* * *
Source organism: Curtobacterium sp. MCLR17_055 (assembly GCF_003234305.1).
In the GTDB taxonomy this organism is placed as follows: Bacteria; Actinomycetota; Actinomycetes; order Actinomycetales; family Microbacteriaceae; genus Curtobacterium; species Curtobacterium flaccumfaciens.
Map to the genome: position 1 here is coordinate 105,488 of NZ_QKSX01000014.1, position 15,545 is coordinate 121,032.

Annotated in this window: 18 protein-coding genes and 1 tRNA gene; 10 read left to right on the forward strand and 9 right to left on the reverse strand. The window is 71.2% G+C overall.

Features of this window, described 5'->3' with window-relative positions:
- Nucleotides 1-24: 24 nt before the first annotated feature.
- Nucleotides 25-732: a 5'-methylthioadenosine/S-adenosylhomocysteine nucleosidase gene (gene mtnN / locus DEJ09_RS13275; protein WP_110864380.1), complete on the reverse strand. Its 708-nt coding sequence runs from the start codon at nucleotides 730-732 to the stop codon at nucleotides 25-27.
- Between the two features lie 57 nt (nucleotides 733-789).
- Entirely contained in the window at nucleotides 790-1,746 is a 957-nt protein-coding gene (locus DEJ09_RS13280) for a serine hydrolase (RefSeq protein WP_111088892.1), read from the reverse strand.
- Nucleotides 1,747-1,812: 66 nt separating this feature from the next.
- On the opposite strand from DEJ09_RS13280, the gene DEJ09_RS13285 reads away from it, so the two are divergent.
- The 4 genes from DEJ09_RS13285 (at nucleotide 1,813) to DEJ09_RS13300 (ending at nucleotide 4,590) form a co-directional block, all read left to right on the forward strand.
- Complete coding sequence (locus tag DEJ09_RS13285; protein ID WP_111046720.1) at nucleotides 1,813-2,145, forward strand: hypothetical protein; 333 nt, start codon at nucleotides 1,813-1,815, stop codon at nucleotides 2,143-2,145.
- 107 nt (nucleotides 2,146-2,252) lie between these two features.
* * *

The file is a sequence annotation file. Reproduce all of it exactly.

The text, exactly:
Source organism: Curtobacterium sp. MCLR17_055 (assembly GCF_003234305.1).
In the GTDB taxonomy this organism is placed as follows: Bacteria; Actinomycetota; Actinomycetes; order Actinomycetales; family Microbacteriaceae; genus Curtobacterium; species Curtobacterium flaccumfaciens.
Map to the genome: position 1 here is coordinate 105,488 of NZ_QKSX01000014.1, position 15,545 is coordinate 121,032.

Annotated in this window: 18 protein-coding genes and 1 tRNA gene; 10 read left to right on the forward strand and 9 right to left on the reverse strand. The window is 71.2% G+C overall.

Features of this window, described 5'->3' with window-relative positions:
- Nucleotides 1-24: 24 nt before the first annotated feature.
- Nucleotides 25-732: a 5'-methylthioadenosine/S-adenosylhomocysteine nucleosidase gene (gene mtnN / locus DEJ09_RS13275; protein WP_110864380.1), complete on the reverse strand. Its 708-nt coding sequence runs from the start codon at nucleotides 730-732 to the stop codon at nucleotides 25-27.
- Between the two features lie 57 nt (nucleotides 733-789).
- Entirely contained in the window at nucleotides 790-1,746 is a 957-nt protein-coding gene (locus DEJ09_RS13280) for a serine hydrolase (RefSeq protein WP_111088892.1), read from the reverse strand.
- Nucleotides 1,747-1,812: 66 nt separating this feature from the next.
- On the opposite strand from DEJ09_RS13280, the gene DEJ09_RS13285 reads away from it, so the two are divergent.
- The 4 genes from DEJ09_RS13285 (at nucleotide 1,813) to DEJ09_RS13300 (ending at nucleotide 4,590) form a co-directional block, all read left to right on the forward strand.
- Complete coding sequence (locus tag DEJ09_RS13285; protein ID WP_111046720.1) at nucleotides 1,813-2,145, forward strand: hypothetical protein; 333 nt, start codon at nucleotides 1,813-1,815, stop codon at nucleotides 2,143-2,145.
- 107 nt (nucleotides 2,146-2,252) lie between these two features.